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Panksepp, J. (2008). Commentary on “Is There a Drive to Love?”. Neuropsychoanalysis, 10(2):166-169.
    

(2008). Neuropsychoanalysis, 10(2):166-169

Commentary on “Is There a Drive to Love?” Related Papers

Jaak Panksepp

Seeking the Epigenesis of Romantic Love

Yoram Yovell provides an intriguing analysis of the web of linkages among love, sexuality, and attachments, as he probes the currently irresolvable question of whether there is an intrinsic drive in the human brain/mind for “romantic love.” He cautiously and appropriately concludes that romantic love probably emerges from our more primitive urges for sexuality and social attachments, without falling into the pit of ruthless reductionism that is so common in neuro-science these days. In pursuing the rational middle ground, he provides an intriguing essay on the search for the roots of love through modern brain imaging. His analysis is uniquely integrated with a vision of primary-process mammalian emotions and motives arising from a cross-species affective neuroscience.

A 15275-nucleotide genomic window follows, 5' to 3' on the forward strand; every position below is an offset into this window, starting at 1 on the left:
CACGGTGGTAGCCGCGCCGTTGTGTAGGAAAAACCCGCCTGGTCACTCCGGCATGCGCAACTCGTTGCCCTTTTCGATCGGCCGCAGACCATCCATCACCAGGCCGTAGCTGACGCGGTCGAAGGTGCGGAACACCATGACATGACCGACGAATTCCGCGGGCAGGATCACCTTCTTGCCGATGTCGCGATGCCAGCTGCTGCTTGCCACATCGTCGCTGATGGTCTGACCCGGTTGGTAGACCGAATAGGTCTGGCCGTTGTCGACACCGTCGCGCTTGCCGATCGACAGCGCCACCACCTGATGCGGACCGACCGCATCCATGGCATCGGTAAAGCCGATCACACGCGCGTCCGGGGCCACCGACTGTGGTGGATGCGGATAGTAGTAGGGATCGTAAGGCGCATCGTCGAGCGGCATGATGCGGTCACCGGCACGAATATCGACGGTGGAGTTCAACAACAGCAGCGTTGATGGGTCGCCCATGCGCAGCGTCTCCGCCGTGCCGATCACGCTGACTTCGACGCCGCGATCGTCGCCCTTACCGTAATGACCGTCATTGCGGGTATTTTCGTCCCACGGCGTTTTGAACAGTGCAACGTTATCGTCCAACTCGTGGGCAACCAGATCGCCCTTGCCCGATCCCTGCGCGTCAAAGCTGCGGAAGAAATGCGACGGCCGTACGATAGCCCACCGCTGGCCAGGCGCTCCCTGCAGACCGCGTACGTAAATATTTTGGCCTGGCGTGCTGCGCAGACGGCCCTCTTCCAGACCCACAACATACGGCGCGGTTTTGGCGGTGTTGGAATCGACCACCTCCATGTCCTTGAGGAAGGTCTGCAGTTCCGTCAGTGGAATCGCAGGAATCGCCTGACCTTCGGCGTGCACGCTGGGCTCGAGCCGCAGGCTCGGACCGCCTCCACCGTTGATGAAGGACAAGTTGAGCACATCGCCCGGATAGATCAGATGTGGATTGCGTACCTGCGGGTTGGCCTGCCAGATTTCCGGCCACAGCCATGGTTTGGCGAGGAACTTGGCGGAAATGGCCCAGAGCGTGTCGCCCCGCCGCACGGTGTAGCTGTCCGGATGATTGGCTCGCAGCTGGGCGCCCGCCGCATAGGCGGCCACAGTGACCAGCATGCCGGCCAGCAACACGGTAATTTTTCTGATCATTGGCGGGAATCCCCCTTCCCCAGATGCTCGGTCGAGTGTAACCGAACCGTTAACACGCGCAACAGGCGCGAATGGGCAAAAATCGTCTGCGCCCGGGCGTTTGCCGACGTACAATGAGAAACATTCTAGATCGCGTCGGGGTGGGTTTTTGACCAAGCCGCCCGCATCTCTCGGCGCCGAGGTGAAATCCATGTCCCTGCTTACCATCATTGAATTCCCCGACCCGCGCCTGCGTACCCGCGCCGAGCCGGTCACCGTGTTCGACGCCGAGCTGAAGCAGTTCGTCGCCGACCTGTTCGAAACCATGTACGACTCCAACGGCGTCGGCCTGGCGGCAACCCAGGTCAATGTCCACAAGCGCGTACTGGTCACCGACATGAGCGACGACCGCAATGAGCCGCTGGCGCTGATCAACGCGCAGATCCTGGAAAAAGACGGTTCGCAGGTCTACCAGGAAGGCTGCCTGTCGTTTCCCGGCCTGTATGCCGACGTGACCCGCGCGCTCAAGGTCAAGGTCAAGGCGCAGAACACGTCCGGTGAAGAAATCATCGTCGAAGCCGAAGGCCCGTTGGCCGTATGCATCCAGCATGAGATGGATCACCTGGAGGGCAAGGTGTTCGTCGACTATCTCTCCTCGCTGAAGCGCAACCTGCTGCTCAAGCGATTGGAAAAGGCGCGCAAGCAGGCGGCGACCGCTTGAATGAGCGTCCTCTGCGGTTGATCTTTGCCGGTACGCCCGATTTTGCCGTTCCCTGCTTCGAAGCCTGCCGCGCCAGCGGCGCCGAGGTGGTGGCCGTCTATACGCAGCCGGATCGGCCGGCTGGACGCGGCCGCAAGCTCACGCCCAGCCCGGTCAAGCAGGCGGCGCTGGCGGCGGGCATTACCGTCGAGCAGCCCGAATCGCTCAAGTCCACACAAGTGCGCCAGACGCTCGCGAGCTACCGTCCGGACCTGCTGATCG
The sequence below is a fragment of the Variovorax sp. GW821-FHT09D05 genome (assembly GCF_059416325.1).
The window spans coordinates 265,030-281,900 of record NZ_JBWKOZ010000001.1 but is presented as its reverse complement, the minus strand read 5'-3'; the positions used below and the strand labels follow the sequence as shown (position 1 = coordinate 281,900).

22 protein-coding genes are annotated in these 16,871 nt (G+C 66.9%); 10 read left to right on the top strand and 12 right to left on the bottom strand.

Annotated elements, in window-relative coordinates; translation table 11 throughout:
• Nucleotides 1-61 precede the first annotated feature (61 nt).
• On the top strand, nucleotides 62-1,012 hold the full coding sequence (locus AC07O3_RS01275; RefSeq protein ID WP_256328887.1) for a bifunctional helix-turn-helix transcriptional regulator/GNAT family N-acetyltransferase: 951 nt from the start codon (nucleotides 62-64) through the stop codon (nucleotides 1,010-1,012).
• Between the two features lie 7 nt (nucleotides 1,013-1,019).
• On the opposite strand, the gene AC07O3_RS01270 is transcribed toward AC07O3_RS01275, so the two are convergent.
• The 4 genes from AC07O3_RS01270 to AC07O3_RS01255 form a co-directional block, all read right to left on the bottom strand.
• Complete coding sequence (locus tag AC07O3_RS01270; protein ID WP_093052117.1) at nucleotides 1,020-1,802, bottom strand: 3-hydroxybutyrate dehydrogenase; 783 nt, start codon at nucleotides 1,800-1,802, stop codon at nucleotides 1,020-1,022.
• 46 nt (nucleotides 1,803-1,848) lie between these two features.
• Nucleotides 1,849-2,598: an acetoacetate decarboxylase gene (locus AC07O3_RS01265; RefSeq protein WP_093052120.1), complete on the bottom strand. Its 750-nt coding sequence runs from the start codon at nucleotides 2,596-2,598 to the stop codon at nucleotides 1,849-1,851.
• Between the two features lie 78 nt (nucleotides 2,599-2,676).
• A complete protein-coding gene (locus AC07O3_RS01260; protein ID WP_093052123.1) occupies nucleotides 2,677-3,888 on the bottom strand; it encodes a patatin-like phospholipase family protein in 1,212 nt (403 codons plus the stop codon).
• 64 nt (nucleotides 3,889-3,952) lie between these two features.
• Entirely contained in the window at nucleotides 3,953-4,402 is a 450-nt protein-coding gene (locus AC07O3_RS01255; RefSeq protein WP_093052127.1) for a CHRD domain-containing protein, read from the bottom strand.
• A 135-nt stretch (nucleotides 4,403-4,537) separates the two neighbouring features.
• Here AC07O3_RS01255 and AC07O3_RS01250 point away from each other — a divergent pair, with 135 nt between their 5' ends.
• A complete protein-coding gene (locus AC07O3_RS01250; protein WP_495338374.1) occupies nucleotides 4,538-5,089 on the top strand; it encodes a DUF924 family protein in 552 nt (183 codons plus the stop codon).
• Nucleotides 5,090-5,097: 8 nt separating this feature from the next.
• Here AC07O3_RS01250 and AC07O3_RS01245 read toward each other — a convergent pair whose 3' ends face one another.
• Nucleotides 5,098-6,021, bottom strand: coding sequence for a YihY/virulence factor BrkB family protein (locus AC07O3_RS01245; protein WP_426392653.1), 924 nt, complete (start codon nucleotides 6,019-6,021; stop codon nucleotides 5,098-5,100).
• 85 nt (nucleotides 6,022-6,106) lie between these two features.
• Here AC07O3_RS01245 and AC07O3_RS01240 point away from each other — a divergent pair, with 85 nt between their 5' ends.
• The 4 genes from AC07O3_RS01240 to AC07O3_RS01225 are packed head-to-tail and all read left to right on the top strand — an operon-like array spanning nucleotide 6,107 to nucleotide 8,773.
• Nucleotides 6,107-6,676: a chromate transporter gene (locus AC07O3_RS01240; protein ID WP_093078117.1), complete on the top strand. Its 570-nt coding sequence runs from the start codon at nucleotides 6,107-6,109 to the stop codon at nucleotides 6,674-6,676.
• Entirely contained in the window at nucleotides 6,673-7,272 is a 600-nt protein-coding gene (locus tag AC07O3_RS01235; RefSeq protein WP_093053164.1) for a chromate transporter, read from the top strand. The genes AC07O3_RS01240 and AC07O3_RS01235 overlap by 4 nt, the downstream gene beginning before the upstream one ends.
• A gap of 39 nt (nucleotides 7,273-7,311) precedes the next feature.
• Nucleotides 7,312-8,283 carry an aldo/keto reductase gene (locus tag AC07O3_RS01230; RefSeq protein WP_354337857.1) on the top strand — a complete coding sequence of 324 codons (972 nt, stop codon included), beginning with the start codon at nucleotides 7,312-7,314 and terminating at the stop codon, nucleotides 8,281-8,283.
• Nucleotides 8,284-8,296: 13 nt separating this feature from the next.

Yovell's reading of the evidence, as opposed to the hubris of theoretical speculation common in this field, leads him to conclude that those who have been willing to posit “romantic love” as a primary drive may be adding one too many evolutionary horses in front of the cart of our fundamental social motivations. While I largely agree, I would also like to add the intellectual spice of a few modest qualifications. As I highlighted in Affective Neuroscience, two of the major emotional forces for adult love surely arise from our LUST and CARE systems, leading often to confusions and to gender-typical cross-currents about the varieties of human love (Panksepp, 1998).

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